At first Hiram is excited to visit his hometown in Mississippi. But soon after he arrives, he crosses paths with Emmett Till, a black teenager from Chicago who is also visiting for the summer, and Hiram sees firsthand how the local whites mistreat blacks who refuse to "know their place." When Emmett's tortured dead body is found floating in a river, Hiram is determined to find out who could do such a thing. But what will it cost him to know? Mississippi Trial, 1955 is a gripping read, based on true events that helped spark the Civil Rights Movement.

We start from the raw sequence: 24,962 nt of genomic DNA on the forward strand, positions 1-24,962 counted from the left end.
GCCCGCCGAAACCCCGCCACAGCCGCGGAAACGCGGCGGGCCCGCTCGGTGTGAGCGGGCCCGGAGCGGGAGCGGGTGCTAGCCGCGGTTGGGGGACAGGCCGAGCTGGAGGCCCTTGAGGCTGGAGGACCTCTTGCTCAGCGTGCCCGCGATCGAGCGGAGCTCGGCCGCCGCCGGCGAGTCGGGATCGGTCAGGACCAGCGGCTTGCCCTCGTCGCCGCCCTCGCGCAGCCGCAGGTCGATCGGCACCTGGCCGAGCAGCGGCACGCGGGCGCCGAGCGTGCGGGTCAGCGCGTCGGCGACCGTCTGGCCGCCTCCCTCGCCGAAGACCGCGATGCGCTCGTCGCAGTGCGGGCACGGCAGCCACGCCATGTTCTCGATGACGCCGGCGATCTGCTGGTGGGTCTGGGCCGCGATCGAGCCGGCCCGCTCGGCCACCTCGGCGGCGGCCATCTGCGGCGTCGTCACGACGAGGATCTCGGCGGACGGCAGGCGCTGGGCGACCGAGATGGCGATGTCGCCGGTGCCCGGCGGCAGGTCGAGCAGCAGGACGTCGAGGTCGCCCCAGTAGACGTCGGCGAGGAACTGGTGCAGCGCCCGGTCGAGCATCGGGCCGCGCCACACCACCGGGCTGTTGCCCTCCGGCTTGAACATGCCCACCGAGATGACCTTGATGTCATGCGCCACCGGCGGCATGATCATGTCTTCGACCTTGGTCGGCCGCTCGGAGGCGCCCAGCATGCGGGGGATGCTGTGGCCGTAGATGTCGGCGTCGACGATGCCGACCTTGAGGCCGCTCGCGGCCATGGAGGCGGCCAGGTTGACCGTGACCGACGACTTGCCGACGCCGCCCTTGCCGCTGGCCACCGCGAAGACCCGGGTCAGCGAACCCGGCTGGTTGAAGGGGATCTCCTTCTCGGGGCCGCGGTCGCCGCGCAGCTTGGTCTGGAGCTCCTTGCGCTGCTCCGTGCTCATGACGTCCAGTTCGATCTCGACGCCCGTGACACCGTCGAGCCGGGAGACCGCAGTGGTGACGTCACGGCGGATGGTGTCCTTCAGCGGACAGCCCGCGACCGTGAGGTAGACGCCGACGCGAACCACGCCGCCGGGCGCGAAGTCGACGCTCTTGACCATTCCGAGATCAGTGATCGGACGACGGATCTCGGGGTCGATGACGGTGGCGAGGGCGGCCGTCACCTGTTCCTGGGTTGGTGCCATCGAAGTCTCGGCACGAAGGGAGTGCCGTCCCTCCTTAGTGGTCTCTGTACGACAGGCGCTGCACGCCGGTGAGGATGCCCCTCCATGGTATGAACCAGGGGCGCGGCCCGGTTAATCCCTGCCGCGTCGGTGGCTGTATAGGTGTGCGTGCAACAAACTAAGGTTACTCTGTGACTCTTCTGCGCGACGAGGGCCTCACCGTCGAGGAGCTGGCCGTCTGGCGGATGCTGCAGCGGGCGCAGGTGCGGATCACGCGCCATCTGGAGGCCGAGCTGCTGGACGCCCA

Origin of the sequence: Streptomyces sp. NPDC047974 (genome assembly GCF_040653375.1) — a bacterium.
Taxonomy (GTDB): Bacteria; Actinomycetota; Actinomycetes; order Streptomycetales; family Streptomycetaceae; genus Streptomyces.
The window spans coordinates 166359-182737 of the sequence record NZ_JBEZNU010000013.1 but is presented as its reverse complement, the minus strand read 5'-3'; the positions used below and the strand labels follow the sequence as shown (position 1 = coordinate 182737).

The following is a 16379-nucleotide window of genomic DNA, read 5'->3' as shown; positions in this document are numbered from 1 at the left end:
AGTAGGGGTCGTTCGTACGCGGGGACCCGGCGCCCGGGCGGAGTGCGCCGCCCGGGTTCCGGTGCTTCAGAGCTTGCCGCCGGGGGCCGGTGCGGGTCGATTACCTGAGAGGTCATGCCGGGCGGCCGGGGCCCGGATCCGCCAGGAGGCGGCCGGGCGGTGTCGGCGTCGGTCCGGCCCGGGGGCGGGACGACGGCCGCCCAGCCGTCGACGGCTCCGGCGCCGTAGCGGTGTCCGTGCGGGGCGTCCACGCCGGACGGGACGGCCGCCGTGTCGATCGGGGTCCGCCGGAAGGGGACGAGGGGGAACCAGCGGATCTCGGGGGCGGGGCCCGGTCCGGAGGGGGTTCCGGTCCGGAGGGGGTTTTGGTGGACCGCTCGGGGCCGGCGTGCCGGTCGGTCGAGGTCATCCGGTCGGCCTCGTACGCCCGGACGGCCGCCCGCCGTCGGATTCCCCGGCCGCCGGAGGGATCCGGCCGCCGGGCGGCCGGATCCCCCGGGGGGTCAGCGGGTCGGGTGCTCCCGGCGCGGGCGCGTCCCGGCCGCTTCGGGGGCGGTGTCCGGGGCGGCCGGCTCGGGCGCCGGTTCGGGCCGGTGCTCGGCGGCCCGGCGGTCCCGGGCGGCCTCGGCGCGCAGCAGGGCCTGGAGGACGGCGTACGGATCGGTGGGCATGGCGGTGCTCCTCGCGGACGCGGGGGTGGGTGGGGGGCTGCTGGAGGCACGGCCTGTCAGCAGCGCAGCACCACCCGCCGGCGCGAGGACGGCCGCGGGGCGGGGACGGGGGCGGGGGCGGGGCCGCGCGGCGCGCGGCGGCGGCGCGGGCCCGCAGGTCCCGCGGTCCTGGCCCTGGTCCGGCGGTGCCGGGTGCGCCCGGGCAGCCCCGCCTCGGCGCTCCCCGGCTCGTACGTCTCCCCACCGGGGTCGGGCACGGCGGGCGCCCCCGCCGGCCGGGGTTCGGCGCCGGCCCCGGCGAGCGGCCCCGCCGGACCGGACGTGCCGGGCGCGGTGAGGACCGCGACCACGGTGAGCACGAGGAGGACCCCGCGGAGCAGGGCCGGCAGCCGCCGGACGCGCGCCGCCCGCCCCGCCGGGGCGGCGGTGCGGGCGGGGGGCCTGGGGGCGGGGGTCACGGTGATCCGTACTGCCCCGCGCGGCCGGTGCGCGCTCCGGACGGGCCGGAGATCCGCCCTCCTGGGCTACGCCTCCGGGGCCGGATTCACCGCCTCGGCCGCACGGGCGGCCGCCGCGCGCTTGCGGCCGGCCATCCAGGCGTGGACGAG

A 14-year-old boy named Emmett Till from Chicago, visiting his relatives in the Mississippi Delta in 1955, was accused of speaking disrespectfully to a white woman. He was kidnapped and murdered. Most people in town knew who the murderers were but at the trial, those arrested were acquitted by a "jury of their peers" e.g., white men. Chris Crowe uses the facts of this historical event, which outraged many people across the nation and was a factor in the success of the Civil Rights Movement, to tell a fictional story narrated by a white boy awakened to the truth of racial hatred. Hiram is this narrator. He is having trouble with his father who is having trouble with his father, Hiram's grandfather. Hiram was left with his grandparents during the war and later, when his father was getting graduate degrees to enable him to take the family away from the South. The memory of his time in the small Southern town with his grandparents is dear to him and he can't understand why his father wants to get as far away from the South as he can taking a job in Arizona. Hiram is away for some years until the grandfather suffers a stroke and Hiram asks to return for the summer to help out. This is the summer of Emmett Till's murder. Crowe tells convincingly how Hiram loves the South and later how appalled he is at the worst of the tradition there of Jim Crow and segregation and hatred. An 18-year-old bully, once a kind of childhood friend of Hiram's, torments Emmett Till in Hiram's presence, which horrifies Hiram and prepares him for his outrage at Emmett's eventual murder. Black characters such as Ruthanne,